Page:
A Morningstar research report has found that, across 56 countries, one in five funds has a female portfolio manager, a ratio that has not improved since 2008.
The company’s report considered more than 26,000 fund managers, comparing the man-to-woman ratio of fund managers to other professions that require similar education, including doctors and lawyers, by country.
Countries with large financial centers have lower proportions of women fund managers than many smaller markets based on data from Morningstar’s global database. In France, Hong Kong, Israel, Singapore, and Spain, at least 20% of fund managers are women. Singapore is the global leader among 56 countries with women representing 30% of total fund managers and 29 %of Chartered Financial Analyst (CFA) charterholders.
Large financial centers, such as Brazil, India, Germany, and the United States, are behind the global average of 12.9% women fund managers. In India, only 7% of fund managers are women.
In some asset classes, women fund managers are more credentialed than men. A woman fund manager is approximately 7% and 4% more likely than a male peer to have her CFA designation among equity and fixed-income funds, respectively.
Women have better odds of running funds in areas of industry growth such as passive, funds of funds, and team-managed funds; women are 19% more likely to manage on a team than men.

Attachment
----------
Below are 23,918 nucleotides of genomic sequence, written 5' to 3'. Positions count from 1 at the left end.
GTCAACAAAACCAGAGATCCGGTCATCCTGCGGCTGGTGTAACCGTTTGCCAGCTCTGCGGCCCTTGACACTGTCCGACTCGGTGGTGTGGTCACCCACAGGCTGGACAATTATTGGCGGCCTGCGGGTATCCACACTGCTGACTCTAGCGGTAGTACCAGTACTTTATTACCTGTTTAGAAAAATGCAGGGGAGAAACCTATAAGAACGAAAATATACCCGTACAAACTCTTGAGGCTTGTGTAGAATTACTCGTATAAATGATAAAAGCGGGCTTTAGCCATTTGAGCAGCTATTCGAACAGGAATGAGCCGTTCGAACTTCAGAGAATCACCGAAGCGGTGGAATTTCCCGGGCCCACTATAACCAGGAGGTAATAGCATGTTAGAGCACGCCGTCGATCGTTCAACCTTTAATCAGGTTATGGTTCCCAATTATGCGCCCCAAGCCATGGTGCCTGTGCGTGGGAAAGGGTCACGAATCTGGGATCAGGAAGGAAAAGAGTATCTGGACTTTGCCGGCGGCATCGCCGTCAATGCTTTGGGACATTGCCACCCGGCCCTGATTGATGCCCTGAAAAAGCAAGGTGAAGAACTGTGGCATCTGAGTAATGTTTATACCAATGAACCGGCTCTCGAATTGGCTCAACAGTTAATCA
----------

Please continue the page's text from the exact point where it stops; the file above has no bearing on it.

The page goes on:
In addition, it appears difficult for women to achieve management roles in more-established parts of the fund industry, including actively managed funds and solo-managed funds. In fact, women are 36% less likely to manage an active equity fund than men.
The industry’s largest equity firms are more likely to name women as fund managers than smaller firms. Among funds at one of the top 10 largest firms by global equity assets under management, there are 83 percent higher odds that a woman would be named a fund manager.
“Women are underrepresented in mutual funds’ leadership ranks globally, with larger markets farther behind smaller markets,” Laura Pavlenko Lutton, Morningstar’s director of manager research in North America, said.
“We did find areas where women are finding more opportunity, specifically among passive funds, funds of funds, and team-managed funds. Larger equity firms are also more likely to promote women to fund-management roles than smaller firms,” she added.